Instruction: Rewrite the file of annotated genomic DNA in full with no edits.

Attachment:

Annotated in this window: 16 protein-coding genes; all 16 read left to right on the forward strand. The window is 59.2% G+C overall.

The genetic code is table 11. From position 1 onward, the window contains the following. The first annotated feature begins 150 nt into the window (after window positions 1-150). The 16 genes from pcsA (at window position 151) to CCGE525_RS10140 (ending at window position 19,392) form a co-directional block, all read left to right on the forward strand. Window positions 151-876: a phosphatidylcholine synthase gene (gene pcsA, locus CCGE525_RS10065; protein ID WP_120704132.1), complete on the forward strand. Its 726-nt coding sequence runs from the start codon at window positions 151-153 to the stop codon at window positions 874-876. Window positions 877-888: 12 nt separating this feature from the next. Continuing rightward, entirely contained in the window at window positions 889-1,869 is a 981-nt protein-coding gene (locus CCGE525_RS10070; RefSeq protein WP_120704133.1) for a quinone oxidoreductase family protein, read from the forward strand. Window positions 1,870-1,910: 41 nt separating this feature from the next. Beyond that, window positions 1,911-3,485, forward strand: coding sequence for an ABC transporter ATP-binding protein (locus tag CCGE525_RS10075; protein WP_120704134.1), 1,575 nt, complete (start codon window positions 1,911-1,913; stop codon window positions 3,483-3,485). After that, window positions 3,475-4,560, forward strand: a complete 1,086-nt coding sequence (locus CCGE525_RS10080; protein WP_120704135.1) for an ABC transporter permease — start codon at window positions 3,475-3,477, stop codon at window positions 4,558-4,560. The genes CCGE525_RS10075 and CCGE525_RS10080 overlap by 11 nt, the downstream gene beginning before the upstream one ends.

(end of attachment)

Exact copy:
Annotated in this window: 16 protein-coding genes; all 16 read left to right on the forward strand. The window is 59.2% G+C overall.

The genetic code is table 11. From position 1 onward, the window contains the following. The first annotated feature begins 150 nt into the window (after window positions 1-150). The 16 genes from pcsA (at window position 151) to CCGE525_RS10140 (ending at window position 19,392) form a co-directional block, all read left to right on the forward strand. Window positions 151-876: a phosphatidylcholine synthase gene (gene pcsA, locus CCGE525_RS10065; protein ID WP_120704132.1), complete on the forward strand. Its 726-nt coding sequence runs from the start codon at window positions 151-153 to the stop codon at window positions 874-876. Window positions 877-888: 12 nt separating this feature from the next. Continuing rightward, entirely contained in the window at window positions 889-1,869 is a 981-nt protein-coding gene (locus CCGE525_RS10070; RefSeq protein WP_120704133.1) for a quinone oxidoreductase family protein, read from the forward strand. Window positions 1,870-1,910: 41 nt separating this feature from the next. Beyond that, window positions 1,911-3,485, forward strand: coding sequence for an ABC transporter ATP-binding protein (locus tag CCGE525_RS10075; protein WP_120704134.1), 1,575 nt, complete (start codon window positions 1,911-1,913; stop codon window positions 3,483-3,485). After that, window positions 3,475-4,560, forward strand: a complete 1,086-nt coding sequence (locus CCGE525_RS10080; protein WP_120704135.1) for an ABC transporter permease — start codon at window positions 3,475-3,477, stop codon at window positions 4,558-4,560. The genes CCGE525_RS10075 and CCGE525_RS10080 overlap by 11 nt, the downstream gene beginning before the upstream one ends.